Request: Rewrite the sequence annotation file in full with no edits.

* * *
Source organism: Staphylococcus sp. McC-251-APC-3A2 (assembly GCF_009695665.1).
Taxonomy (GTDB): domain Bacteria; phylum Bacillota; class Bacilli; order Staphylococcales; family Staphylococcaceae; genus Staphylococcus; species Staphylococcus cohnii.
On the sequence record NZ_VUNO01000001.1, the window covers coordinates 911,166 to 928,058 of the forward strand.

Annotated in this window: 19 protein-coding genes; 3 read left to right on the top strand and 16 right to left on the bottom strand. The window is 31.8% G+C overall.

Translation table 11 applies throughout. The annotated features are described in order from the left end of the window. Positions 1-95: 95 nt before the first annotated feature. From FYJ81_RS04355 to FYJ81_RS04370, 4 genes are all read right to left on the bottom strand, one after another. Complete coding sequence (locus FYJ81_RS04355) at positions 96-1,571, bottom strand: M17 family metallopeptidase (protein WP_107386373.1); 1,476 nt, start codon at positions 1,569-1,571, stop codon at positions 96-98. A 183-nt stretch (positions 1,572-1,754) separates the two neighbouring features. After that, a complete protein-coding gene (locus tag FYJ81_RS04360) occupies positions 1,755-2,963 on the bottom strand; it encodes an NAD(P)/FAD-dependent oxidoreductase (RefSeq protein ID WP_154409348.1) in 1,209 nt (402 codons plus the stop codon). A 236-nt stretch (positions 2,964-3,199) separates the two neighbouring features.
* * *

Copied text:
Source organism: Staphylococcus sp. McC-251-APC-3A2 (assembly GCF_009695665.1).
Taxonomy (GTDB): domain Bacteria; phylum Bacillota; class Bacilli; order Staphylococcales; family Staphylococcaceae; genus Staphylococcus; species Staphylococcus cohnii.
On the sequence record NZ_VUNO01000001.1, the window covers coordinates 911,166 to 928,058 of the forward strand.

Annotated in this window: 19 protein-coding genes; 3 read left to right on the top strand and 16 right to left on the bottom strand. The window is 31.8% G+C overall.

Translation table 11 applies throughout. The annotated features are described in order from the left end of the window. Positions 1-95: 95 nt before the first annotated feature. From FYJ81_RS04355 to FYJ81_RS04370, 4 genes are all read right to left on the bottom strand, one after another. Complete coding sequence (locus FYJ81_RS04355) at positions 96-1,571, bottom strand: M17 family metallopeptidase (protein WP_107386373.1); 1,476 nt, start codon at positions 1,569-1,571, stop codon at positions 96-98. A 183-nt stretch (positions 1,572-1,754) separates the two neighbouring features. After that, a complete protein-coding gene (locus tag FYJ81_RS04360) occupies positions 1,755-2,963 on the bottom strand; it encodes an NAD(P)/FAD-dependent oxidoreductase (RefSeq protein ID WP_154409348.1) in 1,209 nt (402 codons plus the stop codon). A 236-nt stretch (positions 2,964-3,199) separates the two neighbouring features.